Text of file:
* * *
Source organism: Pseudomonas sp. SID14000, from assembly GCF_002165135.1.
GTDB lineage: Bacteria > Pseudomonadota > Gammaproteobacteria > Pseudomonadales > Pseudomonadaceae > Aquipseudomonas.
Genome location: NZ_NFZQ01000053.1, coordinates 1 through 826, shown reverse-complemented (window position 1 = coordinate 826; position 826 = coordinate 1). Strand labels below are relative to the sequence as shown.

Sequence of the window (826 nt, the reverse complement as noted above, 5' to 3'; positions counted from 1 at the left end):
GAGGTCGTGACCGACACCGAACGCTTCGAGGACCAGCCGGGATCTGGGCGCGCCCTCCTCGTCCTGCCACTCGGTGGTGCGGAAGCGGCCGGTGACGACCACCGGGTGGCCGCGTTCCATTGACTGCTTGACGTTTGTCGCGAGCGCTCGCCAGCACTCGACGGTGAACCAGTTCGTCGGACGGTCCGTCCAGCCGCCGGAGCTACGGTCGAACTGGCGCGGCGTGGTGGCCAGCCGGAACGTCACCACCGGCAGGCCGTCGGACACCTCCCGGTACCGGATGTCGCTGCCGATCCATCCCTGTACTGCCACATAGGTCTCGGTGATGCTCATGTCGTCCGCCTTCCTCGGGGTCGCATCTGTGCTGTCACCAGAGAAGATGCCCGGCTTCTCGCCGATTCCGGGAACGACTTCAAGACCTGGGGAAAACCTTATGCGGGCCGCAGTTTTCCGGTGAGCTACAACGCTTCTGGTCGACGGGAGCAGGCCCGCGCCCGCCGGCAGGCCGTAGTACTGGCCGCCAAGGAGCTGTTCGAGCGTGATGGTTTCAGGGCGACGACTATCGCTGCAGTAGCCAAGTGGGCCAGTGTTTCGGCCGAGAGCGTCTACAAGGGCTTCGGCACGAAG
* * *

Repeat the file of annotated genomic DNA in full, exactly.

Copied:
Source organism: Pseudomonas sp. SID14000, from assembly GCF_002165135.1.
GTDB lineage: Bacteria > Pseudomonadota > Gammaproteobacteria > Pseudomonadales > Pseudomonadaceae > Aquipseudomonas.
Genome location: NZ_NFZQ01000053.1, coordinates 1 through 826, shown reverse-complemented (window position 1 = coordinate 826; position 826 = coordinate 1). Strand labels below are relative to the sequence as shown.

Sequence of the window (826 nt, the reverse complement as noted above, 5' to 3'; positions counted from 1 at the left end):
GAGGTCGTGACCGACACCGAACGCTTCGAGGACCAGCCGGGATCTGGGCGCGCCCTCCTCGTCCTGCCACTCGGTGGTGCGGAAGCGGCCGGTGACGACCACCGGGTGGCCGCGTTCCATTGACTGCTTGACGTTTGTCGCGAGCGCTCGCCAGCACTCGACGGTGAACCAGTTCGTCGGACGGTCCGTCCAGCCGCCGGAGCTACGGTCGAACTGGCGCGGCGTGGTGGCCAGCCGGAACGTCACCACCGGCAGGCCGTCGGACACCTCCCGGTACCGGATGTCGCTGCCGATCCATCCCTGTACTGCCACATAGGTCTCGGTGATGCTCATGTCGTCCGCCTTCCTCGGGGTCGCATCTGTGCTGTCACCAGAGAAGATGCCCGGCTTCTCGCCGATTCCGGGAACGACTTCAAGACCTGGGGAAAACCTTATGCGGGCCGCAGTTTTCCGGTGAGCTACAACGCTTCTGGTCGACGGGAGCAGGCCCGCGCCCGCCGGCAGGCCGTAGTACTGGCCGCCAAGGAGCTGTTCGAGCGTGATGGTTTCAGGGCGACGACTATCGCTGCAGTAGCCAAGTGGGCCAGTGTTTCGGCCGAGAGCGTCTACAAGGGCTTCGGCACGAAG